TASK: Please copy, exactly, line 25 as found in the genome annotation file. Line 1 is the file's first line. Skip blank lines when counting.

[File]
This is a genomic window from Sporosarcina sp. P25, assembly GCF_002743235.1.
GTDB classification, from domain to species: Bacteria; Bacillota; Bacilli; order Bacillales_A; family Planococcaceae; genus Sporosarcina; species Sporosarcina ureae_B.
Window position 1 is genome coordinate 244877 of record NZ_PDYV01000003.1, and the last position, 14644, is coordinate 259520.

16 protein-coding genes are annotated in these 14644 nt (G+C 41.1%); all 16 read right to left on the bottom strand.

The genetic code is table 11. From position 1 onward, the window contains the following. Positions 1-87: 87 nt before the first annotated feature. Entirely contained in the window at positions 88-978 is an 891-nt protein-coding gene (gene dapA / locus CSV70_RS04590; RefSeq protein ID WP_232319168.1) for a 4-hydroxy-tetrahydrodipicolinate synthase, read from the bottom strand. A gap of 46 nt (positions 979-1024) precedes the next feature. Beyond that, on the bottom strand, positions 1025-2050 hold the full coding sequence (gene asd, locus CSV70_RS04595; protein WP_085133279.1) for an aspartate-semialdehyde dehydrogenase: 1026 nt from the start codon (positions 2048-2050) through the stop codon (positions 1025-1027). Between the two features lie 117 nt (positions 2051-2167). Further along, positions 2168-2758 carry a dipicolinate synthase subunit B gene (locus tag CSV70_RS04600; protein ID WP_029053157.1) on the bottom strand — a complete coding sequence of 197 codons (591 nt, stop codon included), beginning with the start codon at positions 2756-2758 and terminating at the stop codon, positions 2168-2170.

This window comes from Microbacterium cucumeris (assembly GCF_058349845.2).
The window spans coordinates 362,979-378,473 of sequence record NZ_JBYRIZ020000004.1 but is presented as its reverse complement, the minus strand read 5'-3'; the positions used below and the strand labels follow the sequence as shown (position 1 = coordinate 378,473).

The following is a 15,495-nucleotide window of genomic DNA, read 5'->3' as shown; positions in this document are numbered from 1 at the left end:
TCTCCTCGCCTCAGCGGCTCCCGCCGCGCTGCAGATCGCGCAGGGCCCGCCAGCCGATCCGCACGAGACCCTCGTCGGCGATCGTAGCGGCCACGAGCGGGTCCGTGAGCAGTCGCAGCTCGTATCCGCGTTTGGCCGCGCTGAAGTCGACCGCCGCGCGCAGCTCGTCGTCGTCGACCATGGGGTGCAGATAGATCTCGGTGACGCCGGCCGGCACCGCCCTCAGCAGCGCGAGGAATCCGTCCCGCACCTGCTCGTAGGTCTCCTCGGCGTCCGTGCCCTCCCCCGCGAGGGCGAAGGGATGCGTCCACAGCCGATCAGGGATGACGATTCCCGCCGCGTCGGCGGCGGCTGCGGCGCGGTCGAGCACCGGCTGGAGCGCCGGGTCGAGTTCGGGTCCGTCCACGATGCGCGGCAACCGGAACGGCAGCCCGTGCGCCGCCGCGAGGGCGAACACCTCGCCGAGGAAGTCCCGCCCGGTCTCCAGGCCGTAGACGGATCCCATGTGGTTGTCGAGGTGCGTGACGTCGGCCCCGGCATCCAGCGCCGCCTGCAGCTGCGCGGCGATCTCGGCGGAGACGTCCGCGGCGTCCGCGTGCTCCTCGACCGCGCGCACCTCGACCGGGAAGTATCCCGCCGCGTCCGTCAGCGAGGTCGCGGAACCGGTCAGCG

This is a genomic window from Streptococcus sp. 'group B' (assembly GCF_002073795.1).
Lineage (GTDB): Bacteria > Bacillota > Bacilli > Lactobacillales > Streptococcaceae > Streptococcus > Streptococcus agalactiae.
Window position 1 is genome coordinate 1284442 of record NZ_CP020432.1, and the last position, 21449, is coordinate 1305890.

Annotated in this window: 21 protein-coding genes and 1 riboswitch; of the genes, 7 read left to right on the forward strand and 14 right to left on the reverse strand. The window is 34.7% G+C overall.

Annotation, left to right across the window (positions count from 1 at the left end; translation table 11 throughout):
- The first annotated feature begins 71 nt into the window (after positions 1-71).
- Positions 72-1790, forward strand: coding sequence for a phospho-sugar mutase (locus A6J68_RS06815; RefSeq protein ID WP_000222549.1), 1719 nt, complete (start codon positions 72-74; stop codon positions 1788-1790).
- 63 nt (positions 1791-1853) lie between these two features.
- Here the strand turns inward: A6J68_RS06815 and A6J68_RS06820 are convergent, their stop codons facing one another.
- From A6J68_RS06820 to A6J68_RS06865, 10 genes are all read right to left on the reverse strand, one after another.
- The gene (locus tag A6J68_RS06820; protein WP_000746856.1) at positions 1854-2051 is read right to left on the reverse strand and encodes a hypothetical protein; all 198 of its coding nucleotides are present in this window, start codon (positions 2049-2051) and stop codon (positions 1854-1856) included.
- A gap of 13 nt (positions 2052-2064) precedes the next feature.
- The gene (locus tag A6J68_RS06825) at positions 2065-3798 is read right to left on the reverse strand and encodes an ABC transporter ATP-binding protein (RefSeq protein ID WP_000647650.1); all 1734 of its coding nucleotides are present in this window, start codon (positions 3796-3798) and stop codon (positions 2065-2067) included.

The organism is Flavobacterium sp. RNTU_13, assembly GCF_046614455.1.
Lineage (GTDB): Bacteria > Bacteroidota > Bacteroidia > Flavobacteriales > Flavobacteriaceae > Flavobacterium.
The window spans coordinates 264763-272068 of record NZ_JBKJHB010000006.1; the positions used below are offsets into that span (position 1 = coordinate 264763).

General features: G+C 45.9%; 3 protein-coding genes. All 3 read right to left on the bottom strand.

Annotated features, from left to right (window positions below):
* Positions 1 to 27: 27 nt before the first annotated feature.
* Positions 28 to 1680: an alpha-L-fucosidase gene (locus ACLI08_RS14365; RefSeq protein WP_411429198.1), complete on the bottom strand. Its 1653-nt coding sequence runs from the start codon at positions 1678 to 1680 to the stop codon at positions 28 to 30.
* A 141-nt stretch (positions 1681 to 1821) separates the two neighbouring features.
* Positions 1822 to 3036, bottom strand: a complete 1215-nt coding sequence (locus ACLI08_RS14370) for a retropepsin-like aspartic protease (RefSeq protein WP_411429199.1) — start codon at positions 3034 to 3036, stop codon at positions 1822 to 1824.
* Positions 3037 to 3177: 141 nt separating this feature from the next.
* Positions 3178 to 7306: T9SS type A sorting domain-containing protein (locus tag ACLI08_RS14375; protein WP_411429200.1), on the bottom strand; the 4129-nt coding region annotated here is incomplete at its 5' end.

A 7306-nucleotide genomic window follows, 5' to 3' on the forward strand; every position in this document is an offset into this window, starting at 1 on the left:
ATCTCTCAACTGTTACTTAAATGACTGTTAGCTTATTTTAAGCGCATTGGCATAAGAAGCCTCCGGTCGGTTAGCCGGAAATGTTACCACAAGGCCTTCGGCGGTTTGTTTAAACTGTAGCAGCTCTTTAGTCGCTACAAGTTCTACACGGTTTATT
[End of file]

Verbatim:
The window spans coordinates 264763-272068 of record NZ_JBKJHB010000006.1; the positions used below are offsets into that span (position 1 = coordinate 264763).